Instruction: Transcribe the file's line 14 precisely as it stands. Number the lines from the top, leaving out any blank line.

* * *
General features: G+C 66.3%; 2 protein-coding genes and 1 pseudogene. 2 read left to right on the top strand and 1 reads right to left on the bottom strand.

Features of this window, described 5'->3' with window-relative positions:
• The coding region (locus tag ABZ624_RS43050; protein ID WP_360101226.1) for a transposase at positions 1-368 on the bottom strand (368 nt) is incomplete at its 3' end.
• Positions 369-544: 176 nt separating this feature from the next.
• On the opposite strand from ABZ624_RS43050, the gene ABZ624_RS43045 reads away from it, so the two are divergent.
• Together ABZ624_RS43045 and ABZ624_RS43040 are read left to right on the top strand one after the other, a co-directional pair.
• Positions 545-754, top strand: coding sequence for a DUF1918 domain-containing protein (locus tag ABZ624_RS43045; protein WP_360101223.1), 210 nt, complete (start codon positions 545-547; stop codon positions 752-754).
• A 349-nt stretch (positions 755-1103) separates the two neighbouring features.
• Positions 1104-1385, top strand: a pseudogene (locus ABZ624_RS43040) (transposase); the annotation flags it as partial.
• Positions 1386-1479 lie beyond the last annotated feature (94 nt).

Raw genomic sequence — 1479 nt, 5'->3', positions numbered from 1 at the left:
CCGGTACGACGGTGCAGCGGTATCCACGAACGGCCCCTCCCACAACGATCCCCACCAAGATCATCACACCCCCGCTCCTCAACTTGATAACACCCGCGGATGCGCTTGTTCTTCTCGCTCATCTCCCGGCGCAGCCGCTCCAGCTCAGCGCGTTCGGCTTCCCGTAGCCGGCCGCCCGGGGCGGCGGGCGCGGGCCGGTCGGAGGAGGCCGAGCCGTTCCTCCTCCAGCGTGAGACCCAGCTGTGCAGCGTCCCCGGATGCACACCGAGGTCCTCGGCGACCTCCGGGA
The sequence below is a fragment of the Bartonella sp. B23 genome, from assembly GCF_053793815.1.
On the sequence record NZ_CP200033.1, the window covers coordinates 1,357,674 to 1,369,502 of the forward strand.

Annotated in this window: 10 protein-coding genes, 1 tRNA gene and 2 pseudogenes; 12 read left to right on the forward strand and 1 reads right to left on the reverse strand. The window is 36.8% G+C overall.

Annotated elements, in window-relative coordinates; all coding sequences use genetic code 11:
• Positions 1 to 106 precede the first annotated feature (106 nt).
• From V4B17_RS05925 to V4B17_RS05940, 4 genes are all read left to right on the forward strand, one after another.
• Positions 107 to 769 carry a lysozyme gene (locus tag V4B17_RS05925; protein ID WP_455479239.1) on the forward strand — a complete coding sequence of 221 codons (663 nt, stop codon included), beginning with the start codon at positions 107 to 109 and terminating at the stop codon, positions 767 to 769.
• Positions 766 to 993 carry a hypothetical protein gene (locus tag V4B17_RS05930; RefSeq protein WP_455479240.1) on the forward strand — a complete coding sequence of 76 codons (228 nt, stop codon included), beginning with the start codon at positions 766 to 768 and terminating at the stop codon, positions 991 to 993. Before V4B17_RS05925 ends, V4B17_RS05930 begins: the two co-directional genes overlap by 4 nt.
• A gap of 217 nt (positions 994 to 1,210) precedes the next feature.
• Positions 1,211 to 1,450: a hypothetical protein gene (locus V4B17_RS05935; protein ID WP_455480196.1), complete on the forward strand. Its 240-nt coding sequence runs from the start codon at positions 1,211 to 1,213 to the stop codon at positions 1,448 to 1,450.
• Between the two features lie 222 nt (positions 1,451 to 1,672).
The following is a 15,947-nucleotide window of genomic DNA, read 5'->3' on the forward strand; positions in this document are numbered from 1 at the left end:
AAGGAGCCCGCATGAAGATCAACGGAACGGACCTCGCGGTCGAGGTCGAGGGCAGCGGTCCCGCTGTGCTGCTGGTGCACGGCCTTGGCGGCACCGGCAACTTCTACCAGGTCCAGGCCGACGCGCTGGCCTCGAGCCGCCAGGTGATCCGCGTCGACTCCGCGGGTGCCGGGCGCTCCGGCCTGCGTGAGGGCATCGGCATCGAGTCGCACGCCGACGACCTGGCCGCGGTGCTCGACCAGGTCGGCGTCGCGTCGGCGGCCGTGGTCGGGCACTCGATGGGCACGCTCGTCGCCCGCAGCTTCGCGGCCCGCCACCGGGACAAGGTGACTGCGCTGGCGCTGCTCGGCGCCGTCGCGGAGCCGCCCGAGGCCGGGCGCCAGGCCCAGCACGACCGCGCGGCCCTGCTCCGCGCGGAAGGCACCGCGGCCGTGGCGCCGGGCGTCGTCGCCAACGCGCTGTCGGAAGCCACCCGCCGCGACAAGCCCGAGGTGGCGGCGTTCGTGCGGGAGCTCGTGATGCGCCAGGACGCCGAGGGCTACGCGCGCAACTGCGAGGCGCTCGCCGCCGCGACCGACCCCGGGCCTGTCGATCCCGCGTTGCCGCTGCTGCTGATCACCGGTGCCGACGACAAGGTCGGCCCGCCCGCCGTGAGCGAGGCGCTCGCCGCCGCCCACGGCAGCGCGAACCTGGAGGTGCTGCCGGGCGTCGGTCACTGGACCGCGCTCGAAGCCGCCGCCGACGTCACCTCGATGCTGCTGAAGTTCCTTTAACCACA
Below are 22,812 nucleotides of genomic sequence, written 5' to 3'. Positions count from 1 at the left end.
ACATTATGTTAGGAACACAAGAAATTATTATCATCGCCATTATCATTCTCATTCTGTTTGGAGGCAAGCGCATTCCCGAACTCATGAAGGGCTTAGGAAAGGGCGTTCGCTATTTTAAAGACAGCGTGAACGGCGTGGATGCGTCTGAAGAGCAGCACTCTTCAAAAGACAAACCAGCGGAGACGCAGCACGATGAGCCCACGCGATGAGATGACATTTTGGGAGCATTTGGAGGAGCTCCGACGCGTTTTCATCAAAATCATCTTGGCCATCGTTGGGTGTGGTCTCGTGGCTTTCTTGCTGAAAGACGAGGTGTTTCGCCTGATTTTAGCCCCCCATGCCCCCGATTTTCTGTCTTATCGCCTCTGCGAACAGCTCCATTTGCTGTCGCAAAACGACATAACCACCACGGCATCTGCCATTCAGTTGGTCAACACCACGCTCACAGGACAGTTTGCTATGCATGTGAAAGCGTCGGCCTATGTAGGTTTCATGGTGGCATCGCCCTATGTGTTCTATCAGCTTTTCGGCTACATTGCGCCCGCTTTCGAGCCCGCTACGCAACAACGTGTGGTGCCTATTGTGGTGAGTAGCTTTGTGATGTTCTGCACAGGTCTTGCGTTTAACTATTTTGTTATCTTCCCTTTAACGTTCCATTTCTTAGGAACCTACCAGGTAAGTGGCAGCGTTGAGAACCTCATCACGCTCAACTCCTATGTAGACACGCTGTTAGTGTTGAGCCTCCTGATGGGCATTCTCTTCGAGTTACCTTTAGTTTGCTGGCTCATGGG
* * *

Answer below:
On the sequence record NZ_CP200033.1, the window covers coordinates 1,357,674 to 1,369,502 of the forward strand.